2017-05-10 / Home

M’kor Shalom’s Anita Hochman


Cantor Hochman, circa 1992Cantor Hochman, circa 1992
Cantor Anita Hochman met her heroine, singer Janis Ian, in April. At the meeting were (from left), Ian, Hochman, and Robyn Sole, Hochman’s partner. Cantor Anita Hochman met her heroine, singer Janis Ian, in April. At the meeting were (from left), Ian, Hochman, and Robyn Sole, Hochman’s partner. Anita Hochman was just starting to teach herself guitar when the future cantor discovered music that rocked her world. Pioneering singer/songwriter Janis Ian, the daughter of a New Jersey chicken farmer turned music teacher, was all over Philadelphia radio airwaves in the mid-1970s with her anthem “At Seventeen.”

“It was her albums I listened to over and over again,” said Hochman, who was actually 17 when she first heard the song. “She was absolutely my first musical influence. I would literally sit next to my record player and try to figure out the chords on my own by listening to the music.”

As Hochman winds down her 36-year career as the longest serving clergy member of the 43-year-old Reform synagogue, nothing could be more fitting than the send-off planned in her honor: a concert June 4th featuring Janis Ian and the presentation of the 2017 Marylee and Stuart Alperin Leadership Award. But that’s not all there is to it. M’kor also sent Hochman and her partner Robyn Sole to Nashville, Tenn. for a weekend trip in April to meet up with Ian, a two-time Grammy winner.

“It’s hard to describe the experience of not only getting to meet someone who is so important to you, but sitting down and having lunch with her,” Hochman said. “There were these explosions going off in my head.” For Hochman, who arrived at M’kor as a 24-year-old grad student in 1981, the past few months have been an emotional time since announcing her semi-retirement. A pioneer in her own right—she was not only South Jersey’s first female cantor but also one of the first women to break into what was a male-dominated field for millennia—her continuity and passion for bringing people together through music have helped define the Cherry Hill synagogue.

As of July 1, she will become cantor emeritus, working parttime to support the synagogue’s incoming cantor Elaya Jenkins- Adelberg, who is currently a cantorial intern at East End Temple in New York.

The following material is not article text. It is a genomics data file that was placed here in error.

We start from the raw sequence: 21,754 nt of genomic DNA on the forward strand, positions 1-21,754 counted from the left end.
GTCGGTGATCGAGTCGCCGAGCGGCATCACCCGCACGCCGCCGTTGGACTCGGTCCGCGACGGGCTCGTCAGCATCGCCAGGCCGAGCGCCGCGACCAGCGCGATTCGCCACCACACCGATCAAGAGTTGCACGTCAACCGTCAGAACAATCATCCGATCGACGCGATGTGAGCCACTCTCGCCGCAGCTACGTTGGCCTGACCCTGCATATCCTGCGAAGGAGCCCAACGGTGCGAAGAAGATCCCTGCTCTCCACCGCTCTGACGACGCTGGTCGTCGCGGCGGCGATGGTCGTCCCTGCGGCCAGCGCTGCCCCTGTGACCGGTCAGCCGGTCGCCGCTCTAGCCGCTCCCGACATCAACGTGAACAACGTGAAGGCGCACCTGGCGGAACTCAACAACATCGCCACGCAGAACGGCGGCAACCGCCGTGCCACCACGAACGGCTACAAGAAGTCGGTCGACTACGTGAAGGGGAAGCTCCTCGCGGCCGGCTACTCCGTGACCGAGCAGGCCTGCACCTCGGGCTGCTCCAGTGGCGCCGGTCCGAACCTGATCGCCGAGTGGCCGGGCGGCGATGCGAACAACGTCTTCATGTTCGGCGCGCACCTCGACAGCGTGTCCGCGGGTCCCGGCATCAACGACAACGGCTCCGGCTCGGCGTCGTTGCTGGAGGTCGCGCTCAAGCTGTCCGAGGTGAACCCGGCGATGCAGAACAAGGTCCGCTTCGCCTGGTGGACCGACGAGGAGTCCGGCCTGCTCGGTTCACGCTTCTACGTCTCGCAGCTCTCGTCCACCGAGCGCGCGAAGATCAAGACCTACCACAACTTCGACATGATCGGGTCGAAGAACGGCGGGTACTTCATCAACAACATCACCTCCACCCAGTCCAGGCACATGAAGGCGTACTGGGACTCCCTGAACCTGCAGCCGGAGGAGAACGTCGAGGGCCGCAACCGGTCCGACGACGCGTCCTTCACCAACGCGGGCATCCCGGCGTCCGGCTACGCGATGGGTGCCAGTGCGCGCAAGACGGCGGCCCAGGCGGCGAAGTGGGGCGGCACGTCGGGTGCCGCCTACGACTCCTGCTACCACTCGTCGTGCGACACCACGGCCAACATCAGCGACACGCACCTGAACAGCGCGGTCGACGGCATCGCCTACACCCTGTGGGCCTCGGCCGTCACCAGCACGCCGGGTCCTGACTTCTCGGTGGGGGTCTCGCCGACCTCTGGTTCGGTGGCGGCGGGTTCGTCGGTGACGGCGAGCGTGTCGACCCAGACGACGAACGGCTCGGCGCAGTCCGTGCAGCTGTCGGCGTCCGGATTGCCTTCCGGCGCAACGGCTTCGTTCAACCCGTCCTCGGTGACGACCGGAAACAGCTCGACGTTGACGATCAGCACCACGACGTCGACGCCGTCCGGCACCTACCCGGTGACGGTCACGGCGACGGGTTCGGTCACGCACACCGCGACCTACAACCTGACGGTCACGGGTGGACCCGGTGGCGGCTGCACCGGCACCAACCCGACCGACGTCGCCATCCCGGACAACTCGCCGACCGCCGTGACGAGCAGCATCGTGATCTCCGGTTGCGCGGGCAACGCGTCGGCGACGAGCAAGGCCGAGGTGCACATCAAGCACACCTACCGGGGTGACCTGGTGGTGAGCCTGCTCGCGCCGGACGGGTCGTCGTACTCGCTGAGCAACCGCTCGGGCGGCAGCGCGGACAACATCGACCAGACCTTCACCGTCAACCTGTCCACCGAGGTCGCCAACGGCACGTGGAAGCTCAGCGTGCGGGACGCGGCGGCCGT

Hochman, a native of Levittown, PA, started at M’kor at a time when its original 18 families had expanded to 350. Replacing Cantor Terry Stern, who left to make aliyah, she inherited a choir of 20 enthusiastic singers.

Marylee Alperin, a founding M’kor member and choir member, recalls how Hochman challenged the group to expand upon their repertoire, opening them up to new composers and arrangements.

“We all grew together and Cantor really groomed us,” Alperin recalled. “She has so much talent in her own right and was so great with choral music, guitar and the piano. She was able to develop a choir of great magnitude and quality for volunteers.”

In 1987, the choir was honored when Hochman asked members to back her up for a performance before her professors at Gratz College to fulfill her master’s degree in Jewish music.

Throughout the years, choir members have branched out, becoming involved in folk ensembles, the Bayeet (house) band and even the very ambitious M’korstock festivals of music, art and Jewish culture that the synagogue sponsored three times.

Hochman was also a force behind organizing community concerts featuring area cantors and singers throughout the years, including musical performances to mark landmark occasions, including Jerusalem 3000 in 1996. In addition, she put together two concerts to pay tribute to the music of Debbie Friedman. But she is perhaps best known for creating the Unity Choir, an ensemble comprised of almost 100 singers from synagogues and churches throughout the state that draws close to 1,000 to services and Martin Luther King memorial performances annually.

“We are all serving God and all singing the music of our people,” Hochman observed. “It’s that much more beautiful and enriching when we can all do it together.”

She has been by the side of 15 rabbis over the years, but counts the last eight years, ushered in by the arrival of Rabbi Jennifer Frenkel, as a time of renewal.

Frenkel said she felt an immediate connection with Hochman when she arrived as a young assistant rabbi.

“From the beginning, I recognized in her a spirit that drew me in—someone who cared so deeply for the people in this congregation, someone who had been through so much—such challenging times and incredibly joyous ones—and someone who was so humble yet so talented,” she said. “And ever since then, I have been so fortunate to work alongside not only an incredible clergy partner, but a best friend.” 

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